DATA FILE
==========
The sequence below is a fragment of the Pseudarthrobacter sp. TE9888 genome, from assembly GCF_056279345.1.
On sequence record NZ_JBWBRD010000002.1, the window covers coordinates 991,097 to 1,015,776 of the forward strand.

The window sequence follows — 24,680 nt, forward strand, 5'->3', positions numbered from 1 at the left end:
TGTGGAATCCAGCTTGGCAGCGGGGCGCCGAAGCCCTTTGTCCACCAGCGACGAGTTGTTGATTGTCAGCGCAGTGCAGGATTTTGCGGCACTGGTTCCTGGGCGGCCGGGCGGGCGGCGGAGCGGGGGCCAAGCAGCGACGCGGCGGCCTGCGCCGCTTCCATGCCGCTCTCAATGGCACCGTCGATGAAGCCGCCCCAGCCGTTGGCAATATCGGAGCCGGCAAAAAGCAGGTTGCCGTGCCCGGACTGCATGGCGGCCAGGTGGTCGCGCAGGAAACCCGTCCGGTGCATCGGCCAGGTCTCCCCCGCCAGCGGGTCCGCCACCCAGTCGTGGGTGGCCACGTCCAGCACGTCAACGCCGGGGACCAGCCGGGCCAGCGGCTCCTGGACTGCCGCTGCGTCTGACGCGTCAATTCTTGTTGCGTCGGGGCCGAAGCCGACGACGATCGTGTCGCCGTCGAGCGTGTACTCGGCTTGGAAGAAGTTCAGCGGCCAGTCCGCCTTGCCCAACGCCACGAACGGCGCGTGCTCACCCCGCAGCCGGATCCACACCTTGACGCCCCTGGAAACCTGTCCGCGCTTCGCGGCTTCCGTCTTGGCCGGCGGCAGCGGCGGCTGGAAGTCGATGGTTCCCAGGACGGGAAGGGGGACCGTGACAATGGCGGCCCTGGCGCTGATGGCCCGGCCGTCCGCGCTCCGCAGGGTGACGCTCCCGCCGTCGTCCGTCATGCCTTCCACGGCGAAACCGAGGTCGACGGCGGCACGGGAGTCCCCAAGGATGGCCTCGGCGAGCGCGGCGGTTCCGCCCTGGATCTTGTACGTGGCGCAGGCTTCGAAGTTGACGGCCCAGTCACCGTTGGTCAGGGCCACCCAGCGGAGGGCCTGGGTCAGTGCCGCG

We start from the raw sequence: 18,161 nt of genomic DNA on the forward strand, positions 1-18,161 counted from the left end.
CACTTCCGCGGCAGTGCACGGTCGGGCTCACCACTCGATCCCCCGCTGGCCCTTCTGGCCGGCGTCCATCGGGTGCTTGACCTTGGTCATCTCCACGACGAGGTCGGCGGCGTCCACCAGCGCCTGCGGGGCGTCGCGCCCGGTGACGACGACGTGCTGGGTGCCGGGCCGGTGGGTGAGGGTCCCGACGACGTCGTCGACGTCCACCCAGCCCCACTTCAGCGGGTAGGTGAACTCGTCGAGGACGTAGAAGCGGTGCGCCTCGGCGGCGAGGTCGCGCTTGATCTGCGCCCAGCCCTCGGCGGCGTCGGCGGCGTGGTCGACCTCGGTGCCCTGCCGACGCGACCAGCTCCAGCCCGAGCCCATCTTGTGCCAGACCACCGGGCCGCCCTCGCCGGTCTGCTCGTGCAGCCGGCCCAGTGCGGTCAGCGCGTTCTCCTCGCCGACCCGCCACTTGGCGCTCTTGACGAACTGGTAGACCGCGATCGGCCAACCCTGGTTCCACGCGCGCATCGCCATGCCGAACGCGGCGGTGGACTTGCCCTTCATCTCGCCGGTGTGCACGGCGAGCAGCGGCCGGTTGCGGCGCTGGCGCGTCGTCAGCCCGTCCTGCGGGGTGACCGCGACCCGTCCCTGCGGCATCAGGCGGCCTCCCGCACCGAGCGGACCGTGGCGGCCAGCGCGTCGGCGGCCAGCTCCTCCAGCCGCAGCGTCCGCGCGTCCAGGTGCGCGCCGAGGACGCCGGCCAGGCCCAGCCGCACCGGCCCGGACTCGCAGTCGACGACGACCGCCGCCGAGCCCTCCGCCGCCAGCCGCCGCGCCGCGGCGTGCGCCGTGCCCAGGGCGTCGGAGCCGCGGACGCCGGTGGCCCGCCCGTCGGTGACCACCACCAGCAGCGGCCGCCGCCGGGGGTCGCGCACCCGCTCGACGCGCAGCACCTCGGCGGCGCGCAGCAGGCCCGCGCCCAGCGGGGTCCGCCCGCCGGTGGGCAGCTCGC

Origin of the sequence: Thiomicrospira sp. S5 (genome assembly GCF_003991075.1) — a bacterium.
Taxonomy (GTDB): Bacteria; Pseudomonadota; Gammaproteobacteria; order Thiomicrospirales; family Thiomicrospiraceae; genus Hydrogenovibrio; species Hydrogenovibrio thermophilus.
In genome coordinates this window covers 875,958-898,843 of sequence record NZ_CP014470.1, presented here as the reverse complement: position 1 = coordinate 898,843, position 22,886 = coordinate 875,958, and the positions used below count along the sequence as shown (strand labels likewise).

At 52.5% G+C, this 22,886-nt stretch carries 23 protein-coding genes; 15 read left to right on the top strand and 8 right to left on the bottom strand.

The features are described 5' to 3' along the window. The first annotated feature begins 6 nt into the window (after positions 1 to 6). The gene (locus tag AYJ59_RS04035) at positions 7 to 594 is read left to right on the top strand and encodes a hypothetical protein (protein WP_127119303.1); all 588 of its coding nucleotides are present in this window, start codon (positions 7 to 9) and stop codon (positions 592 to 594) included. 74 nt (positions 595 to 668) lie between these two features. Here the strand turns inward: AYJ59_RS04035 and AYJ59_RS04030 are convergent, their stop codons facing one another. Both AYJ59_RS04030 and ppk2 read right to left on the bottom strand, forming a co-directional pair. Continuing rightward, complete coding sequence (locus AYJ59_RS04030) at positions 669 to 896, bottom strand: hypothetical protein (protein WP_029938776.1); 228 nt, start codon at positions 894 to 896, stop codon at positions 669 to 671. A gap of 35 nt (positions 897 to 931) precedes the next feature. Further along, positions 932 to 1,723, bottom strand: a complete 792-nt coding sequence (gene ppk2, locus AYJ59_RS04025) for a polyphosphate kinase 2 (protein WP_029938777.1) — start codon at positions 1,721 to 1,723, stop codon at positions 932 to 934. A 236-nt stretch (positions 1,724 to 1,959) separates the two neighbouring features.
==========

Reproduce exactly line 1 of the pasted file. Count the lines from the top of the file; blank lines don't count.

The sequence below is a fragment of the Pseudarthrobacter sp. TE9888 genome, from assembly GCF_056279345.1.